Seven days into December, and so far, my spending plan is going well. I’ve managed to bring my lunch and my coffee into work every day (I can’t say that it hurts that the weather is awful and the last thing I want to do is leave the office at lunch time). I’ve also managed to keep from buying anything online, and I have to admit, that has been the hardest part.
(Ok, that’s a bit of a lie – I bought a second humidifier the other day. My apartment is so painfully dry that I was creating sparks everytime I touched just about anything. Sadly, the second humidifier has not completely solved the problem, so I might be looking for a third, high powered humidifier. If anyone has any recommendations, I’m all ears.)
I’m sure many of you have been getting inundated with advertising e-mails and catalogs during this holiday season. Most of the time, I cull through the catalogs, tossing most into the recycle bin and keeping a few, just to see what’s inside. I’m not a catalog shopper though, so it’s rare I actually see something and end up purchasing. I am, however, a total sucker for online ads. Free shipping? Free gift with purchase? Wow! Let me see what I might need to buy! I am the person they are targeting.
Most of the time, I just visit the website, realize that I don’t actually need to spend the money, and close the browser window. As of late, I’m trying to not even look. But that’s hard. Especially when the ad is for something I use. For example, the store where I buy my moisturizer was having a free gift/free shipping sale. Do I need moisturizer? No. But was I tempted to stock up just because of the free offers? Most definitely. Of course, I then reminded myself that my birthday is in January, and that store offers discounts during the month of your birthday, so I would save just as much by going into the store next month, when I am closer to needing a new tube of moisturizer. But I was still tempted.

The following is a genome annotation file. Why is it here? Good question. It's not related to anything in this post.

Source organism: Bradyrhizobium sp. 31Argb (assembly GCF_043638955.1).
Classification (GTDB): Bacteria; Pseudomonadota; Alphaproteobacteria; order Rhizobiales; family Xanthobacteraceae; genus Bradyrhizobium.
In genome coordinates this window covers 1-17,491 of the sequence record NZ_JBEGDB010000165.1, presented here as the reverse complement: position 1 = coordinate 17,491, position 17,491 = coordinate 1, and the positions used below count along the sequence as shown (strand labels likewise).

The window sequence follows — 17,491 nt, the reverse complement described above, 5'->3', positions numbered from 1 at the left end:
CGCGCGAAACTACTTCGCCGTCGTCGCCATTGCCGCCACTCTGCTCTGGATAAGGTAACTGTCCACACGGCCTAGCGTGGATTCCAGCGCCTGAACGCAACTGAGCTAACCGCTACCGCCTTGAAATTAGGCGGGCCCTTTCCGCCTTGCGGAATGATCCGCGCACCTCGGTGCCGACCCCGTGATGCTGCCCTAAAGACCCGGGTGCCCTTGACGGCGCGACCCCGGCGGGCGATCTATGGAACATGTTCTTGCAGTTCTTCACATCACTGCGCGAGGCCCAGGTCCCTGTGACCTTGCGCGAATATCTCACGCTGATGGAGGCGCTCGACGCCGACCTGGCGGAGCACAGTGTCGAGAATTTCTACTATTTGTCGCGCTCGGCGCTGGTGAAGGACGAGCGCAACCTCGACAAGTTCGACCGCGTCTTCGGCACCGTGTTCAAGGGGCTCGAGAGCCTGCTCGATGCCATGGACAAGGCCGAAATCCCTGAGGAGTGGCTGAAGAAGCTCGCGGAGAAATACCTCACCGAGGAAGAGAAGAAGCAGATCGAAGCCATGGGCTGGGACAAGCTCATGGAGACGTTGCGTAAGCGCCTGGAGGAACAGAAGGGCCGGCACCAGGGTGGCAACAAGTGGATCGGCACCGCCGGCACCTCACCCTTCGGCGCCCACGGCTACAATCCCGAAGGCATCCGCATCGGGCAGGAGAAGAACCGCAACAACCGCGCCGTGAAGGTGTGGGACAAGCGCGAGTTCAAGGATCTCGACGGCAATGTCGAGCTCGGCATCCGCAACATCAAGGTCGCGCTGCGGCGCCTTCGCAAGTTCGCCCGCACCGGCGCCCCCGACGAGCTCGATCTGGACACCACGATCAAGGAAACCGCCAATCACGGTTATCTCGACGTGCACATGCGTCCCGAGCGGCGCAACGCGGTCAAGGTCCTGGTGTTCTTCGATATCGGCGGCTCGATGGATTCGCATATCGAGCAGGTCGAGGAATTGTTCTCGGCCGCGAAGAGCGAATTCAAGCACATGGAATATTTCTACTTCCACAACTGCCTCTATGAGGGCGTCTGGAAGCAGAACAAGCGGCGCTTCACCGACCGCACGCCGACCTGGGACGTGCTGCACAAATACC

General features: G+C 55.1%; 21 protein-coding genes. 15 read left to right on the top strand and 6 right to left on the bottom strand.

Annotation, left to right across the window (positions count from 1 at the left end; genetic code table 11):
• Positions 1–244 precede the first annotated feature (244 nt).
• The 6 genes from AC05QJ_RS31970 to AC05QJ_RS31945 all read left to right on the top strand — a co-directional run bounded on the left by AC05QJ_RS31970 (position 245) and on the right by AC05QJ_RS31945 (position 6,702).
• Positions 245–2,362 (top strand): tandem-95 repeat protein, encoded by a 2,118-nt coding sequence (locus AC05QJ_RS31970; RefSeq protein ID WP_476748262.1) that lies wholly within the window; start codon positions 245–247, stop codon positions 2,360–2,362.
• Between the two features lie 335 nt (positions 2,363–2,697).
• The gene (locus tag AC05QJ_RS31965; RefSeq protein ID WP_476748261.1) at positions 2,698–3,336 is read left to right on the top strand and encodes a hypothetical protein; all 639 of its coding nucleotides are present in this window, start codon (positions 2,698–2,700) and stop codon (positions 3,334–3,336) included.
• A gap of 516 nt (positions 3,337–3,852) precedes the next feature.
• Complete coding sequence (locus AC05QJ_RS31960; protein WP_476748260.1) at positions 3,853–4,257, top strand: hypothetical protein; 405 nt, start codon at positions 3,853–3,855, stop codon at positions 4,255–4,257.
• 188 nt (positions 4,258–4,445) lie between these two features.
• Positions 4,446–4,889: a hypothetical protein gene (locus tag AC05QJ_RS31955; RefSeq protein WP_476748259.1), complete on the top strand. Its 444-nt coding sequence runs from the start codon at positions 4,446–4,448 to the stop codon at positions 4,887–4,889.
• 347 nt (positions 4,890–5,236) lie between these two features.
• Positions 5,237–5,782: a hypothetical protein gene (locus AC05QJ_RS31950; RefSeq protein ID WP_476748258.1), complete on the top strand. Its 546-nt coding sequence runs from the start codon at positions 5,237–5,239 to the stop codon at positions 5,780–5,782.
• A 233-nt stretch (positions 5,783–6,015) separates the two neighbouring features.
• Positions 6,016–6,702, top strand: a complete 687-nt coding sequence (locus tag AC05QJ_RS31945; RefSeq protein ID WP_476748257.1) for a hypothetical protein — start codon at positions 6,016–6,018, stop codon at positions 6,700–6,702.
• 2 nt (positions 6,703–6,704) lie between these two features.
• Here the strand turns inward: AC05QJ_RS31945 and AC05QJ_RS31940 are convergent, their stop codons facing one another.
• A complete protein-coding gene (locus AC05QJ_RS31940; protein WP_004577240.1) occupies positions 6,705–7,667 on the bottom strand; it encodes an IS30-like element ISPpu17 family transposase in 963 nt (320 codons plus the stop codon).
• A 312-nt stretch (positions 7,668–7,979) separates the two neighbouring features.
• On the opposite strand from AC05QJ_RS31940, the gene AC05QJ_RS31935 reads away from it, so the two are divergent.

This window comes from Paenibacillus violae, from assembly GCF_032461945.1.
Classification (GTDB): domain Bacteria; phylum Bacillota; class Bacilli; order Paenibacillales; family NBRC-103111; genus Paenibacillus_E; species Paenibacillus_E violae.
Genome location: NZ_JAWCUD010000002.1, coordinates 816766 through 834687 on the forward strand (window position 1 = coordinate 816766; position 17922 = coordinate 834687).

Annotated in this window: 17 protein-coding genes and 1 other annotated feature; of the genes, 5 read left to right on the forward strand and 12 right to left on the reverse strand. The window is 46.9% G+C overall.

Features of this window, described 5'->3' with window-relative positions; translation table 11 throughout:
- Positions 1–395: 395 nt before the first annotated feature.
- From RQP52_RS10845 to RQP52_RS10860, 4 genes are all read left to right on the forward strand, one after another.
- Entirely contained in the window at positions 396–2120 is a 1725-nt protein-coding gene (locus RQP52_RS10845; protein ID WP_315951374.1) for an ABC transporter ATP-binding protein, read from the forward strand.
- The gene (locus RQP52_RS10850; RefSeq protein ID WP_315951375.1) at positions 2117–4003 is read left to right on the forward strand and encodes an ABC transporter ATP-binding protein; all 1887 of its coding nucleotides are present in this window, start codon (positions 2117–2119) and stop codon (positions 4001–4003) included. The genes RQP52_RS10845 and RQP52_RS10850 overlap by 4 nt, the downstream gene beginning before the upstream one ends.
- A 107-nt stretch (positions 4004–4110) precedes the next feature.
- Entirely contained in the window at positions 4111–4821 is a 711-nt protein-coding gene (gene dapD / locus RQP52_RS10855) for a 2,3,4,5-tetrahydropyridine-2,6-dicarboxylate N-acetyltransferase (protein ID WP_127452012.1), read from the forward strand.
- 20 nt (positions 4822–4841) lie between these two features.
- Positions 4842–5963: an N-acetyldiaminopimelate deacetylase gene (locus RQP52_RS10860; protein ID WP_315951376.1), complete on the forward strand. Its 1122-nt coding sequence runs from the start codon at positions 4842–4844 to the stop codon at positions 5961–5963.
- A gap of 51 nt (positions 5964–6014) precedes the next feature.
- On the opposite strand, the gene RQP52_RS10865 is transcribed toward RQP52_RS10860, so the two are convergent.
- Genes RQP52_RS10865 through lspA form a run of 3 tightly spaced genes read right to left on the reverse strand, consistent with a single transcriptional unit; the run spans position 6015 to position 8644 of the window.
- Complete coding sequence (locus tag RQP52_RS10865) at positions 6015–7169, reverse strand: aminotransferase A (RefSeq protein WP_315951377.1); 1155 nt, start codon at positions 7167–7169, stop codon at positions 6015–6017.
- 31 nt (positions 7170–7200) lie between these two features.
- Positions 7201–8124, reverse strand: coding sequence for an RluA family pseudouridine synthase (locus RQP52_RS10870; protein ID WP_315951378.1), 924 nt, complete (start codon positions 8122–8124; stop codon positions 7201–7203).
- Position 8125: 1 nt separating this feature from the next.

I think this month is a good experiment for me. Seeing just how little I really can buy, and only making important purchases. Like the humidifier. Or the dinner I plan to buy for my friend tonight when we go out to celebrate her birthday.
I’m hoping to make it through the month with some significant savings. I am spending a week at my parents’ house for Christmas, which limits my grocery spending, but on the other hand, I had to pay someone to care for my pets, so that negates that savings. I bought my plane ticket months ago, and won’t have any other travel expenses. I do, however, have plans to go out to dinner a few times with various friends who I haven’t seen in a while. To me, that’s a worthwhile expense, but every time I have these purchasing urges, I have to remind myself that I need to save my money for those outings.
Another thing that helps me save is that as I mentioned, my birthday is next month, and when my family has asked me what sorts of gifts I would like, I have mentioned that I would love gift certificates to the local mall. I’m planning a shopping trip for the day after my birthday. I have trouble spending a large sum of money all in one shopping trip, so this plan is much less dangerous than it sounds. Plus it has made it easier to not spend money now. “Oh, yes, those shoes are cute, but I will just wait and buy them for my birthday.” And the odds are good that by the time my birthday shopping day rolls around, I won’t really “need” those shoes quite as much.
Megan is a 30-something government employee in the Washington, DC area. She got interested in Personal Finance when she got out of college and realized that her paycheck wasn’t going to go as far as she had hoped. Since starting this blog, she has managed to buy a house and make a solid start on her retirement goals, and hopes to help others do the same. Here is her story:
In 2007, I was a gainfully employed 20-something with no debt but not a lot of knowledge about personal finance. It was a co-worker’s comment about Roth IRAs that sent me to the internet, searching for information. It was then that I realized that I really didn’t know a whole lot about personal finance and that my current financial situation was due a lot to inherent frugal tendencies, generous family members, a fear of debt, and good luck. While that was working for me, clearly I needed a better plan.
While I had no debt, I was also pretty much living paycheck to paycheck and not worrying about going over budget (I say this as if I had a real budget) because I had an emergency fund set aside to cover any overages.
Except that’s not what an emergency fund is for.
So I did a lot of research, read a lot of blogs, and decided that I needed a plan. I needed to budget. I needed to know what I was spending my money on. I needed to prepare for the future.
I decided to create a blog not only to make myself accountable to others but also to share the knowledge that I gained along the way. I’ve learned so much from my fellow bloggers, and I hope that my readers can find something useful in what I have to share as well.